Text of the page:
993 F2d 1548 Warthen v. United States

993 F.2d 1548

Dewayne WARTHEN, Plaintiff-Appellant,
v.
UNITED STATES of America; Robert Runyon, Correctional
Officer; Jeff Masters, Correctional Officer; Brydie,
Correctional Officer; Dr. Vern Strubeck; Dr. Washington;
Dr. Duncan; Physician's Assistant Jerry, Defendants-Appellees.

No. 92-5190.

United States Court of Appeals, Sixth Circuit.

May 11, 1993.

NOTICE: Sixth Circuit Rule 24(c) states that citation of unpublished dispositions is disfavored except for establishing res judicata, estoppel, or the law of the case and requires service of copies of cited unpublished dispositions of the Sixth Circuit.

Before MARTIN and BOGGS, Circuit Judges, and KRUPANSKY, Senior Circuit Judge.

ORDER


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1

Dewayne Warthen appeals a district court judgment dismissing his civil rights action filed pursuant to Bivens v. Six Unknown Named Agents of Fed. Bureau of Narcotics, 403 U.S. 388 (1971). The case has been referred to a panel of the court pursuant to Rule 9(a), Rules of the Sixth Circuit. Upon examination, this panel unanimously agrees that oral argument is not needed. Fed.R.App.P. 34(a).

2

Seeking monetary, declaratory, and injunctive relief, Warthen sued the United States and several of its correctional employees, alleging that the defendants violated his constitutional rights when they assaulted him and were deliberately indifferent to his medical needs. Over Warthen's objections, the district court adopted the magistrate judge's report and recommendation, concluded that Warthen's claims were barred by the applicable statute of limitations, and granted summary judgment for the defendants. Warthen has filed a timely appeal.

3

Upon review, we conclude that the district court improperly granted summary judgment for the defendants. This court's review of a grant of summary judgment is de novo. See Brooks v. American Broadcasting Cos., 932 F.2d 495, 500 (6th Cir.1991). Summary judgment is proper if there is no genuine issue as to any material fact and the moving party is entitled to judgment as a matter of law. Fed.R.Civ.P. 56(c); Canderm Pharmacal, Ltd. v. Elder Pharmaceuticals, Inc., 862 F.2d 597, 601 (6th Cir.1988).

4

We conclude that Warthen filed his complaint in a timely manner. See Brown v. Wigginton, 981 F.2d 913, 914 (6th Cir.1992) (per curiam). A one year statute of limitation applies to Bivens-type civil rights actions arising in Kentucky. McSurely v. Hutchison, 823 F.2d 1002, 1005-06 (6th Cir.1987), cert. denied, 485 U.S. 934 (1988). The events underlying Warthen's claims occurred in September and October of 1986. Warthen's complaint is considered filed on December 20, 1990, when Warthen submitted a motion to proceed in forma pauperis with his complaint. See Dean v. Veterans Admin. Regional Office, 943 F.2d 667, 671 (6th Cir.1991), judgment reversed on other grounds, 112 S.Ct. 1255 (1992). While Warthen's suit was not filed within one year of the events underlying his suit, Ky.Rev.Stat. § 413.310 previously tolled the limitations period during an individual's incarceration in a penitentiary. See Bell v. Cooper, 881 F.2d 257, 258 (6th Cir.1989). Because the Kentucky legislature repealed § 413.310, effective July 13, 1990, Kentucky law requires, under these circumstances, that prisoner claims existing prior to the repeal of § 413.310 be filed within a reasonable time following the repeal of the statute. See Brown, 981 F.2d at 914. Based on the facts in Brown, the court concluded that one year was a reasonable period of time. Id.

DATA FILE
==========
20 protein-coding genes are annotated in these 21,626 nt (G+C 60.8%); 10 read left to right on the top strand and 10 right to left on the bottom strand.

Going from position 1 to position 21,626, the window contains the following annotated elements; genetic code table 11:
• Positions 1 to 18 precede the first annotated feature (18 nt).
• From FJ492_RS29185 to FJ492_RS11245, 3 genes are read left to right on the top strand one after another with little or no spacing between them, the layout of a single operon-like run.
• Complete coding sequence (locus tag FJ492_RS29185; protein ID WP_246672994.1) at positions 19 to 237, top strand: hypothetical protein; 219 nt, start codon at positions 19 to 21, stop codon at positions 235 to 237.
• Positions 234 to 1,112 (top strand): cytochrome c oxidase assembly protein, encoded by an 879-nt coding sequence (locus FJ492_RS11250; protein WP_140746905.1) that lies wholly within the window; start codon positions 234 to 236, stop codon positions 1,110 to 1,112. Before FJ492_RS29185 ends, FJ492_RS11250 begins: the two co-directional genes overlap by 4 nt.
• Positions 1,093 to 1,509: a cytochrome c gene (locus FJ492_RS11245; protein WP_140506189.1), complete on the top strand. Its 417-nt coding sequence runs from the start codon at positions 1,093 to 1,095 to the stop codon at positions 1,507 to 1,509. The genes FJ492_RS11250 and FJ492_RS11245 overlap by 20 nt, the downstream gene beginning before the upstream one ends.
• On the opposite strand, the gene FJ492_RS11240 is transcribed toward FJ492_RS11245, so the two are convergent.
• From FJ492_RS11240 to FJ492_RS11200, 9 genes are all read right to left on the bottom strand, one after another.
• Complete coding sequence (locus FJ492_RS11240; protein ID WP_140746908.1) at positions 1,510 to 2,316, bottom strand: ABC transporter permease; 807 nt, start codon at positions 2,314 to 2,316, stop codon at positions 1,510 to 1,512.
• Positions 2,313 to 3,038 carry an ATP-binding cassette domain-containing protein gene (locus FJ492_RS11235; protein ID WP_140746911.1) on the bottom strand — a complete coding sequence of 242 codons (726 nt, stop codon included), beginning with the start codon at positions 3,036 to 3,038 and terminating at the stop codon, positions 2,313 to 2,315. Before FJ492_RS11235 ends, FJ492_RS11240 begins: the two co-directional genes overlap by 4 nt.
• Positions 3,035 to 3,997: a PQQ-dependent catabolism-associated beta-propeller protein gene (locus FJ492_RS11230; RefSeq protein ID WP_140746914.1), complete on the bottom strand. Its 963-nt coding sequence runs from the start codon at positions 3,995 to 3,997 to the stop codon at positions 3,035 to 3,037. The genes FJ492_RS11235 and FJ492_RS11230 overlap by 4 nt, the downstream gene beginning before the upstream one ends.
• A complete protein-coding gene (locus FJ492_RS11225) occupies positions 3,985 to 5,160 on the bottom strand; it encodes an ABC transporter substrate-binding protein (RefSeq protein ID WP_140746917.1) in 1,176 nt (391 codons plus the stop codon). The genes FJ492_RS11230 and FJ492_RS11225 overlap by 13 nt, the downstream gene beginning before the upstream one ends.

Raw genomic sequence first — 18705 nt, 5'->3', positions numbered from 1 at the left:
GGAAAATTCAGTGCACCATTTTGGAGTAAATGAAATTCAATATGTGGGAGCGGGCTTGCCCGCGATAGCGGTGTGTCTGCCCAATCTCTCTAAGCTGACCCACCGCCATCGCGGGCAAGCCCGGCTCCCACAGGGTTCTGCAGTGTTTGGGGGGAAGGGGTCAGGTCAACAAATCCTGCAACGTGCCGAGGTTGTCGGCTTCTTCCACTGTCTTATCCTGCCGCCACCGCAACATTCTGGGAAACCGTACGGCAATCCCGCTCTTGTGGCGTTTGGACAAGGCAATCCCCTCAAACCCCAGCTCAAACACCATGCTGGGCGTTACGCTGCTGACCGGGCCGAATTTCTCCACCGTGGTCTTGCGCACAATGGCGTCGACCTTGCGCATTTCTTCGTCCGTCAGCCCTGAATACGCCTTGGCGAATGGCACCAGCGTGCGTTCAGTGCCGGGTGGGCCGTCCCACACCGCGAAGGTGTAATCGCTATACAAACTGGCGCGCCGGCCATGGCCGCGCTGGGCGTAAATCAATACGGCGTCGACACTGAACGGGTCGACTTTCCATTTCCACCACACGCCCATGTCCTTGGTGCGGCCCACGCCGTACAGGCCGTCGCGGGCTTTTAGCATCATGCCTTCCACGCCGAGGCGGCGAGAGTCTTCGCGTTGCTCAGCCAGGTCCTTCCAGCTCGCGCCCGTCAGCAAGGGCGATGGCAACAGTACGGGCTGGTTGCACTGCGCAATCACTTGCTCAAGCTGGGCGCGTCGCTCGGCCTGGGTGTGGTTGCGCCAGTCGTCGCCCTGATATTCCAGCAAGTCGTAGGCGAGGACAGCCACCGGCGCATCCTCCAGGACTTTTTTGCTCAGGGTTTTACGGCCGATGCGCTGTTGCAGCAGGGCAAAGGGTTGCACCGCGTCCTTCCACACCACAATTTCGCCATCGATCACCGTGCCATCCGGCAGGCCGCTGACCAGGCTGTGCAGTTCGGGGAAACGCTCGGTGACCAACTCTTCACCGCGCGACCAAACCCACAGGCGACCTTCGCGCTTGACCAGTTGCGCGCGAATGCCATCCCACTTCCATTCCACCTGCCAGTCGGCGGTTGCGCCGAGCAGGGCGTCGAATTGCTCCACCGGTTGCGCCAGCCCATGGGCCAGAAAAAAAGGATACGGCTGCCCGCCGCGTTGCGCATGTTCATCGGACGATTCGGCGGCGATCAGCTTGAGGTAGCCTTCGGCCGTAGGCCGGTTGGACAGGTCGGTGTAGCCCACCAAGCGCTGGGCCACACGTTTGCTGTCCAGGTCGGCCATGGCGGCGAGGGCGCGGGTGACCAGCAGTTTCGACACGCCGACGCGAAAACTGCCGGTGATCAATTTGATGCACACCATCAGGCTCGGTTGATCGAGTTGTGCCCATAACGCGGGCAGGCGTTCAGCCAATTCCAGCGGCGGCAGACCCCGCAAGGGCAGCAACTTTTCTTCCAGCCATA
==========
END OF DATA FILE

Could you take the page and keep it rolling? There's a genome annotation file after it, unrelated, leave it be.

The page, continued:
5

We likewise conclude that Warthen's complaint was filed within a reasonable time following the repeal of § 413.310. Section 413.310 did not interrupt the running of the statute of limitations in this case but rather kept it from ever starting to run. Warthen also filed his complaint within six months of the repeal of the statute.

6

Accordingly, we vacate and remand the district court's judgment for further proceedings. Rule 9(b)(3), Rules of the Sixth Circuit.